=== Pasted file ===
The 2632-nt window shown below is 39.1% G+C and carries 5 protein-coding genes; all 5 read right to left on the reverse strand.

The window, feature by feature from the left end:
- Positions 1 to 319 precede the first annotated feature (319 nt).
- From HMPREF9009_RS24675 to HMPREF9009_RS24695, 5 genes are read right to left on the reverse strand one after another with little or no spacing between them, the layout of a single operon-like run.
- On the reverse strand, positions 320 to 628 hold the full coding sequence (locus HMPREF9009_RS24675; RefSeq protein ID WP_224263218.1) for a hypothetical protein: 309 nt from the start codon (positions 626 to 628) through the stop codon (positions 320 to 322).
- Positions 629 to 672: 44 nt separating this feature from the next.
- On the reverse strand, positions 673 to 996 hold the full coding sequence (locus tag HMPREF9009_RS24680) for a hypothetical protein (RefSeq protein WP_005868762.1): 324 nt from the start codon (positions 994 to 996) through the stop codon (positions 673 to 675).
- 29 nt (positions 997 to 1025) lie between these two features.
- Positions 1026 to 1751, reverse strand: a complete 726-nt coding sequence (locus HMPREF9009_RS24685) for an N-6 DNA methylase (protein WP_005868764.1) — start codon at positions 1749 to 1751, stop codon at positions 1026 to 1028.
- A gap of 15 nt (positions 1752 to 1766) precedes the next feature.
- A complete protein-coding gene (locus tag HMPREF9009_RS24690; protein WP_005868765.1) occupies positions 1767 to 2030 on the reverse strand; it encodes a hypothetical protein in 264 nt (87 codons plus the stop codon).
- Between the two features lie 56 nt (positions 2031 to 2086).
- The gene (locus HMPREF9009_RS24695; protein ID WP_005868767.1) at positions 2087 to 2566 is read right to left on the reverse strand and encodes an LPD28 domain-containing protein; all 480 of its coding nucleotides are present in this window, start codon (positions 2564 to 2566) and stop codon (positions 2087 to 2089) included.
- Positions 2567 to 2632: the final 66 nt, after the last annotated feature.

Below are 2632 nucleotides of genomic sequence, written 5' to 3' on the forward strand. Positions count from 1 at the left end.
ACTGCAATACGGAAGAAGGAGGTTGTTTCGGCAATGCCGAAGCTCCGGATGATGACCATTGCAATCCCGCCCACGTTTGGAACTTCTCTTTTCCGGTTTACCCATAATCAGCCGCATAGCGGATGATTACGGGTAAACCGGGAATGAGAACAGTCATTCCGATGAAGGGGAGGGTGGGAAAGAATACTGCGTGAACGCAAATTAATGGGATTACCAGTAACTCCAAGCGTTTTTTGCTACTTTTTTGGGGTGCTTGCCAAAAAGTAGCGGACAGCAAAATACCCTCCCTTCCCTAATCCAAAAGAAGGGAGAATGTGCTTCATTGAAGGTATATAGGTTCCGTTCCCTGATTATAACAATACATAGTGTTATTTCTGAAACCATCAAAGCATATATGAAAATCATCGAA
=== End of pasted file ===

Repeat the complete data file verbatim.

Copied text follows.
The 2632-nt window shown below is 39.1% G+C and carries 5 protein-coding genes; all 5 read right to left on the reverse strand.

The window, feature by feature from the left end:
- Positions 1 to 319 precede the first annotated feature (319 nt).
- From HMPREF9009_RS24675 to HMPREF9009_RS24695, 5 genes are read right to left on the reverse strand one after another with little or no spacing between them, the layout of a single operon-like run.
- On the reverse strand, positions 320 to 628 hold the full coding sequence (locus HMPREF9009_RS24675; RefSeq protein ID WP_224263218.1) for a hypothetical protein: 309 nt from the start codon (positions 626 to 628) through the stop codon (positions 320 to 322).
- Positions 629 to 672: 44 nt separating this feature from the next.
- On the reverse strand, positions 673 to 996 hold the full coding sequence (locus tag HMPREF9009_RS24680) for a hypothetical protein (RefSeq protein WP_005868762.1): 324 nt from the start codon (positions 994 to 996) through the stop codon (positions 673 to 675).
- 29 nt (positions 997 to 1025) lie between these two features.
- Positions 1026 to 1751, reverse strand: a complete 726-nt coding sequence (locus HMPREF9009_RS24685) for an N-6 DNA methylase (protein WP_005868764.1) — start codon at positions 1749 to 1751, stop codon at positions 1026 to 1028.
- A gap of 15 nt (positions 1752 to 1766) precedes the next feature.
- A complete protein-coding gene (locus tag HMPREF9009_RS24690; protein WP_005868765.1) occupies positions 1767 to 2030 on the reverse strand; it encodes a hypothetical protein in 264 nt (87 codons plus the stop codon).
- Between the two features lie 56 nt (positions 2031 to 2086).
- The gene (locus HMPREF9009_RS24695; protein ID WP_005868767.1) at positions 2087 to 2566 is read right to left on the reverse strand and encodes an LPD28 domain-containing protein; all 480 of its coding nucleotides are present in this window, start codon (positions 2564 to 2566) and stop codon (positions 2087 to 2089) included.
- Positions 2567 to 2632: the final 66 nt, after the last annotated feature.

Below are 2632 nucleotides of genomic sequence, written 5' to 3' on the forward strand. Positions count from 1 at the left end.
ACTGCAATACGGAAGAAGGAGGTTGTTTCGGCAATGCCGAAGCTCCGGATGATGACCATTGCAATCCCGCCCACGTTTGGAACTTCTCTTTTCCGGTTTACCCATAATCAGCCGCATAGCGGATGATTACGGGTAAACCGGGAATGAGAACAGTCATTCCGATGAAGGGGAGGGTGGGAAAGAATACTGCGTGAACGCAAATTAATGGGATTACCAGTAACTCCAAGCGTTTTTTGCTACTTTTTTGGGGTGCTTGCCAAAAAGTAGCGGACAGCAAAATACCCTCCCTTCCCTAATCCAAAAGAAGGGAGAATGTGCTTCATTGAAGGTATATAGGTTCCGTTCCCTGATTATAACAATACATAGTGTTATTTCTGAAACCATCAAAGCATATATGAAAATCATCGAA